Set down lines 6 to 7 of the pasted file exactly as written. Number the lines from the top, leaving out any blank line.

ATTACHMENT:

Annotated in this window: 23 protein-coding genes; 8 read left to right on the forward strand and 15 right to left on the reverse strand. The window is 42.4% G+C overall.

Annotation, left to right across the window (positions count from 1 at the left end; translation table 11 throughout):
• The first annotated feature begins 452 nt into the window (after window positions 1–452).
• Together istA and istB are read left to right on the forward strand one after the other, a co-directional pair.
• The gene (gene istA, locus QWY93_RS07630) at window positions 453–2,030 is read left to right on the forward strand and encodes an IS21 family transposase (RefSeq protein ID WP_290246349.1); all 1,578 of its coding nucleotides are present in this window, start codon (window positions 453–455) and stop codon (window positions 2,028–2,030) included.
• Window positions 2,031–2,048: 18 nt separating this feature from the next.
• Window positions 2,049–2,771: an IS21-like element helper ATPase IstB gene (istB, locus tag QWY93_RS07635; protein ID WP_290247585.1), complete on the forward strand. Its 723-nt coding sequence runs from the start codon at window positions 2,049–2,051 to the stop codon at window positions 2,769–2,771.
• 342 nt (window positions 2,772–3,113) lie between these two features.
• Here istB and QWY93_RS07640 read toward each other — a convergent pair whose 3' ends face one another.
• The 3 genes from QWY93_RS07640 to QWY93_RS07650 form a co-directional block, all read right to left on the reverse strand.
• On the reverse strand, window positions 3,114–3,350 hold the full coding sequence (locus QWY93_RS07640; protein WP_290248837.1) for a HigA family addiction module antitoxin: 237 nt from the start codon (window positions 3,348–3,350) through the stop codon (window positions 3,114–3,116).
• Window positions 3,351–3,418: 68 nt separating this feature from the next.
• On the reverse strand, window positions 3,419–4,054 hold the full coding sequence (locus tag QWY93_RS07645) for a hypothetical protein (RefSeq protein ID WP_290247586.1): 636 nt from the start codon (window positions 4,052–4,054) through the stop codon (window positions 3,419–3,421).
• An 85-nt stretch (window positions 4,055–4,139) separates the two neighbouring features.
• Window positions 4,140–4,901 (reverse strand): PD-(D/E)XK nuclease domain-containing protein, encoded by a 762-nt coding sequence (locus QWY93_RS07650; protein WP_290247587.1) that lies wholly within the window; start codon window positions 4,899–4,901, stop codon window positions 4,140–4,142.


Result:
• Window positions 2,031–2,048: 18 nt separating this feature from the next.
• Window positions 2,049–2,771: an IS21-like element helper ATPase IstB gene (istB, locus tag QWY93_RS07635; protein ID WP_290247585.1), complete on the forward strand. Its 723-nt coding sequence runs from the start codon at window positions 2,049–2,051 to the stop codon at window positions 2,769–2,771.